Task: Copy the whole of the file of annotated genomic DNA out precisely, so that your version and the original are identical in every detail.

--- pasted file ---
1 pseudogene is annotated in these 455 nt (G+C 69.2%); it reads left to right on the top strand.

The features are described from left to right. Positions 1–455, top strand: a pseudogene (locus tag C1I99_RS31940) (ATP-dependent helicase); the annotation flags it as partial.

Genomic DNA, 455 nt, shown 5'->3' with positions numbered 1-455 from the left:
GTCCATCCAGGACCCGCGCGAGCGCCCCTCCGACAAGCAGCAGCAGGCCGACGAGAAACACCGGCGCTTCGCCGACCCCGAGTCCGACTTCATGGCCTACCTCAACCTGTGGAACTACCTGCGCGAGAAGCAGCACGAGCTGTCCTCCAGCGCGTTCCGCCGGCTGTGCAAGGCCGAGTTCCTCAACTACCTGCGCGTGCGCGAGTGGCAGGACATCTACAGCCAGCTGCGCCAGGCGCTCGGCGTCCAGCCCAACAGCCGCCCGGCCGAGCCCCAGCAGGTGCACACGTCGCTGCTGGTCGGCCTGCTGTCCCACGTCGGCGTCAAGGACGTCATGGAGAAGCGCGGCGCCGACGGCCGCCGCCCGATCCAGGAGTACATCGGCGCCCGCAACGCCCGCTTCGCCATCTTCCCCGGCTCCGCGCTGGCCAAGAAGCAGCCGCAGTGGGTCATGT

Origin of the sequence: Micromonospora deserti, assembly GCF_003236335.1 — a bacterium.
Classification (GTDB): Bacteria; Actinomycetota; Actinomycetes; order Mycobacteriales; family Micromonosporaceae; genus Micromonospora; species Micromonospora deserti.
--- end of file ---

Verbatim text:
1 pseudogene is annotated in these 455 nt (G+C 69.2%); it reads left to right on the top strand.

The features are described from left to right. Positions 1–455, top strand: a pseudogene (locus tag C1I99_RS31940) (ATP-dependent helicase); the annotation flags it as partial.

Genomic DNA, 455 nt, shown 5'->3' with positions numbered 1-455 from the left:
GTCCATCCAGGACCCGCGCGAGCGCCCCTCCGACAAGCAGCAGCAGGCCGACGAGAAACACCGGCGCTTCGCCGACCCCGAGTCCGACTTCATGGCCTACCTCAACCTGTGGAACTACCTGCGCGAGAAGCAGCACGAGCTGTCCTCCAGCGCGTTCCGCCGGCTGTGCAAGGCCGAGTTCCTCAACTACCTGCGCGTGCGCGAGTGGCAGGACATCTACAGCCAGCTGCGCCAGGCGCTCGGCGTCCAGCCCAACAGCCGCCCGGCCGAGCCCCAGCAGGTGCACACGTCGCTGCTGGTCGGCCTGCTGTCCCACGTCGGCGTCAAGGACGTCATGGAGAAGCGCGGCGCCGACGGCCGCCGCCCGATCCAGGAGTACATCGGCGCCCGCAACGCCCGCTTCGCCATCTTCCCCGGCTCCGCGCTGGCCAAGAAGCAGCCGCAGTGGGTCATGT

Origin of the sequence: Micromonospora deserti, assembly GCF_003236335.1 — a bacterium.
Classification (GTDB): Bacteria; Actinomycetota; Actinomycetes; order Mycobacteriales; family Micromonosporaceae; genus Micromonospora; species Micromonospora deserti.